In Conclusion

Well, this is my idea of packing 40,000 words into 1,000 (933 to be exact).  Did I miss anything?

Photo: Alain Coutu

About Author

Ben Leybovich

Ben Leybovich has been investing in multifamily residential real estate since 2006. His area of expertise is creative finance. Ben works extensively with private as well as institutional financing. Ben is a licensed Realtor with YOCUM Realty in Lima, Ohio. He is also the author of Cash Flow Freedom University and creator of a cash flow analysis software CFFU Cash Flow Analyzer.

41 Comments

  1. Boy Howdy does water leak down. Knowing this, and worrying about this, is the one major detraction of my 10 plex… that an a princess tenant I acquired with the deal. Naturally it’s his unit that water leaked down in.

  2. I’m supposed to close on my first ranch-style triplex within the week! Rent from one unit covers PITI. Second unit covers 50% rule. Which leaves me and my 3.5% FHA down payment living in the 3rd for only the cost of utilities! There’s HUGE potential in the space (including a basement that was once a 4th unit until it was decommissioned for zoning and egress window law changes–but could easily accommodate a bar, storage room for the other 3 units, and a guest bedroom–all accessible from my unit!). I’m super excited to finally be closing!

      • I hope so too! The house is right on the edge of the area that’s revitalizing most quickly and most intensely. There are a couple other houses on the street, possibly abandoned, that I’d like to buy too, but I don’t want to bite off more than I can chew! What do you think–take a year and get stabilized with the first one, or try to get a hold of the owners of the other ones and see if I can make anything happen? I like the idea that improving one property increases the value of the others on the same street, but I’m rather cash-poor going into this first investment. That should change within a year, but the other properties need some not insignificant work before they’d be habitable.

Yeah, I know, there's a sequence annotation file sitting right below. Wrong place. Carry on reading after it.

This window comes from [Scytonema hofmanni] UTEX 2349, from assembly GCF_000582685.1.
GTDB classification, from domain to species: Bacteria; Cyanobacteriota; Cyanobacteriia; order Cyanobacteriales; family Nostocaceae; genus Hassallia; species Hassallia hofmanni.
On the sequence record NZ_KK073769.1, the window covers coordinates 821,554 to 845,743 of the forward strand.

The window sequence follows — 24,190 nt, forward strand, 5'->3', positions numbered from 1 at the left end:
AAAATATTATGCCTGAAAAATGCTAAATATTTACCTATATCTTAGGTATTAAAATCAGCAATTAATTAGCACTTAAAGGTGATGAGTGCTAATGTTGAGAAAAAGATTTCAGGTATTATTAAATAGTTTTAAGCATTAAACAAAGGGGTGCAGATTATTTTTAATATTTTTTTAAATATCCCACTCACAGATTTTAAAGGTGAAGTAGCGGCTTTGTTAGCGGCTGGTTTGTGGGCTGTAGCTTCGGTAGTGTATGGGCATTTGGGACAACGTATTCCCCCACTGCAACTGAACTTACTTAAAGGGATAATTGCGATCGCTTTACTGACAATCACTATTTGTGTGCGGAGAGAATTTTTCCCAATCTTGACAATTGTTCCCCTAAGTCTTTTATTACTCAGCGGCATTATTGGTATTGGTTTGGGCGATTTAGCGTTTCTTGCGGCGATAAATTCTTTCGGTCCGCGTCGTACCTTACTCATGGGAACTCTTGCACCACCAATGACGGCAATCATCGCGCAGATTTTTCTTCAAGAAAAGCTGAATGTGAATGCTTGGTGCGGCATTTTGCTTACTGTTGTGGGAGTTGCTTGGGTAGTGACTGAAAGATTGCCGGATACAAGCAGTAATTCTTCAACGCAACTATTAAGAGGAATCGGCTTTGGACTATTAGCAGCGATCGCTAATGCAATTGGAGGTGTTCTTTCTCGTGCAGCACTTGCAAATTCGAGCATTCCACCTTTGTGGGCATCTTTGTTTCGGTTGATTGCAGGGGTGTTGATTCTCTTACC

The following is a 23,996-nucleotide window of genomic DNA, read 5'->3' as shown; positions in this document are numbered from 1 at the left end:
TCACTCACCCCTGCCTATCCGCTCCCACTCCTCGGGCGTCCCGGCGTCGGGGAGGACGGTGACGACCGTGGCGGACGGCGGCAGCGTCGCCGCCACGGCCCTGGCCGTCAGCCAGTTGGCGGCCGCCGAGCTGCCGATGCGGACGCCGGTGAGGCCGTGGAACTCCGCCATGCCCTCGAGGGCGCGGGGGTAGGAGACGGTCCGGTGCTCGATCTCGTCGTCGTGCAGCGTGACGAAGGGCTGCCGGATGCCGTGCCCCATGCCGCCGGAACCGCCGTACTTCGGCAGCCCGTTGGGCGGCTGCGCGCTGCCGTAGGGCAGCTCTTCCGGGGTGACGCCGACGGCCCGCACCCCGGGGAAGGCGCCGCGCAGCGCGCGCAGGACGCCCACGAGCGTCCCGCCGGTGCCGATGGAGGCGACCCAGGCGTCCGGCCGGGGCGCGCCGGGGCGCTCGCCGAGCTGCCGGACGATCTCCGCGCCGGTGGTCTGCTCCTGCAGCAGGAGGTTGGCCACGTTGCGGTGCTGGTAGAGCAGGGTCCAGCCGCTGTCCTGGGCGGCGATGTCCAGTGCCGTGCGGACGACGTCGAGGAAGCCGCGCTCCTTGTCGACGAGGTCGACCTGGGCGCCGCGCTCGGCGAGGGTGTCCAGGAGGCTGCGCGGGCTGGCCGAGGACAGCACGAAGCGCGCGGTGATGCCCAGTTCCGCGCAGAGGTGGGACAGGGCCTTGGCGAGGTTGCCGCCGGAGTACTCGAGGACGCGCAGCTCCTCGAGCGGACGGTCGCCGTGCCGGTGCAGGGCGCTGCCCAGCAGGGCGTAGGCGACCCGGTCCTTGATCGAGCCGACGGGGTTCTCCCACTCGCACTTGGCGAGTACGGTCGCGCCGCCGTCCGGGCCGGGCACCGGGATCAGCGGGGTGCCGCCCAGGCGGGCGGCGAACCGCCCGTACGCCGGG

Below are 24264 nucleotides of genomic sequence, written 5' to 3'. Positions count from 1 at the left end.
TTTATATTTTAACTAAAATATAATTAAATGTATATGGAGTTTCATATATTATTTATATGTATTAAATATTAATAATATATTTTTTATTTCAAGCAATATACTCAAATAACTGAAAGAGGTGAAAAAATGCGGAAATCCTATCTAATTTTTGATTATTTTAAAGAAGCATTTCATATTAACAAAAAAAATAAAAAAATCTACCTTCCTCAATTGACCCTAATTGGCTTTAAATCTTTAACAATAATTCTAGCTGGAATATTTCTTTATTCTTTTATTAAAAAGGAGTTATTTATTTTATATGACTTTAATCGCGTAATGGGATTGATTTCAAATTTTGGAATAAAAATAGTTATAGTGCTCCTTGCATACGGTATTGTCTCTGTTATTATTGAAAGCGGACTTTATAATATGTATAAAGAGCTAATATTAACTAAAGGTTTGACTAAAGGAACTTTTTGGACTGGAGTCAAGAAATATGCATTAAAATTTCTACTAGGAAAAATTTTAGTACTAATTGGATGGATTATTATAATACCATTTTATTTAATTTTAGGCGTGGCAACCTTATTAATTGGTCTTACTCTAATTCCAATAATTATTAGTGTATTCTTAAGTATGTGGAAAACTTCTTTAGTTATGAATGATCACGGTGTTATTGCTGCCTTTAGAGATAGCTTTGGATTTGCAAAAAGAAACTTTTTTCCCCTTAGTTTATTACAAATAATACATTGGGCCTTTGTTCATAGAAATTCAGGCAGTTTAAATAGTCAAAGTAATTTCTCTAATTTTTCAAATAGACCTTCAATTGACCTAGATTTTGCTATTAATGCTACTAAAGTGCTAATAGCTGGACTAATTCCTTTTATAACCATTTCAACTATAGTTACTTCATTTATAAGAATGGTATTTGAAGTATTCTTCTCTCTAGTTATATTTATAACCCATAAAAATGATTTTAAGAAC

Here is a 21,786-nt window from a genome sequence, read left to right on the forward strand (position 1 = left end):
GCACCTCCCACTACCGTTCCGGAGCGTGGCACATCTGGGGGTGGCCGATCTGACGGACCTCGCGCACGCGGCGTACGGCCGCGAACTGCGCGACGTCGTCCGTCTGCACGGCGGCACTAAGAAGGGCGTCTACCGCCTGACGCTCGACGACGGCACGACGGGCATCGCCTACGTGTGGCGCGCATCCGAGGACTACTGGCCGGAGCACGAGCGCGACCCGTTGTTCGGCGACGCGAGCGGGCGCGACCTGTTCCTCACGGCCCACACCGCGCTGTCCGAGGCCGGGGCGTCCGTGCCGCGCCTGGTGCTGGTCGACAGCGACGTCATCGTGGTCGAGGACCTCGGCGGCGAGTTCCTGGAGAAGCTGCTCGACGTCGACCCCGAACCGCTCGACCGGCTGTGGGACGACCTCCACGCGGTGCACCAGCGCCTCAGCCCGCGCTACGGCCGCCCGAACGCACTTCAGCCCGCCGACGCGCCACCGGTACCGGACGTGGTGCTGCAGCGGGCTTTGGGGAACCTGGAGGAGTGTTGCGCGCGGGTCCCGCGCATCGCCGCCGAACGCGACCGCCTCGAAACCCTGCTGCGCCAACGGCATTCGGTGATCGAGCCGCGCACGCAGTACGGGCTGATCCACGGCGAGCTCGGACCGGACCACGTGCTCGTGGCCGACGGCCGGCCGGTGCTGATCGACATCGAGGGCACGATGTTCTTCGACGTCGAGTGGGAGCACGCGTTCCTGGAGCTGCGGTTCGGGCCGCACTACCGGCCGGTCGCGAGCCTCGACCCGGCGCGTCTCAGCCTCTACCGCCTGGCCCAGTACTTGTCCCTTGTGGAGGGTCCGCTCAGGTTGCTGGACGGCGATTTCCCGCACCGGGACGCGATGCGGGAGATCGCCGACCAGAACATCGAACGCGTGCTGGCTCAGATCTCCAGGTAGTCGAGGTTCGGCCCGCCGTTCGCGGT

• It’s hard! Y’all are contagious! You think it’s worth starting a conversation now, or just wait and see how things are looking a year from now?

        • I guess on the bright side, if I do one deal per year, by the time I’m 40 I’ll have over a dozen properties! If I try to stick with MFs, even if they’re only duplexes and not triplexes, cash flowing $200/unit/month would gross $4,800…which is a lot more than I make as a full-time social worker! Ha!

  3. I definitely have a preference towards multifamily housing units. One of my favorite aspects of it is that if one tenant does not pay the rent or is a slow payer, I have at least one other tenant to help cover the loss. With a triplex, two paying tenants can easily offset one non payer. Once caveat to all of it is that as an income investor I must wait at least a year or two between deals, since all my money is tied up in the plex, unless I do a flip of sort in between. Also, if you choose to go FHA and only put down 3.5%, you will have to re-fi into a conventional before buying another owner occupied plex with an FHA loan as you can only have one government loan out at a time.

  4. anthony cecchini on

    Very good post. I plan on buying a something plex as soon as I move in the near future. I am not to worried about management, since all my properties will be managed by a PM. My time value is much higher than my dollar value in my life. Even if I live next door, I will still hire a PM. Of course the numbers still must work. I have the advantage of a decent salary job though, which i thoroughly enjoy and dont plan on quitting. Makes my situation very different than the many who want to cash flow to freedom.

      • So my big question is what is the big advantage of PM? I want to know what is going on w/ my place, I am going to collect and do the numbers myself, and I want to screen my tenants. I guess I can understand if you have 100s of units of just not having the time, but if you have a dozen or less why use a PM?

        • I do not use a PM Pete. I’ve always said – if there is a reason why I don’t hand my money over to a stock broker, it is because I can do better myself! And when I have 100s of units, which seems to be the direction I’m moving in, I am going to own the PM company and thus be able to select and train them myself…

  5. Everyone talks about it, but aren’t you concerned with liability with any of the residential mortgage products? I have all of my properties in an LLC, but do get hit with the higher rates (currently about 6% for me @ 25% down for 15 years).

    So many people seem to simply purchase properties without any of the corporate protection. Do you only do it for the cheap cash?

    Thanks. Liam

    • Yes Liam – most people choose to buy as individuals in order to take advantage of the easier terms of borrowing. The conversation which we’ll title “LLC or No LLC” has been talked about a lot in both blogs and the forums – different folks, different strokes on this issue.

      Thanks so much!

  6. Sander van Sletteland on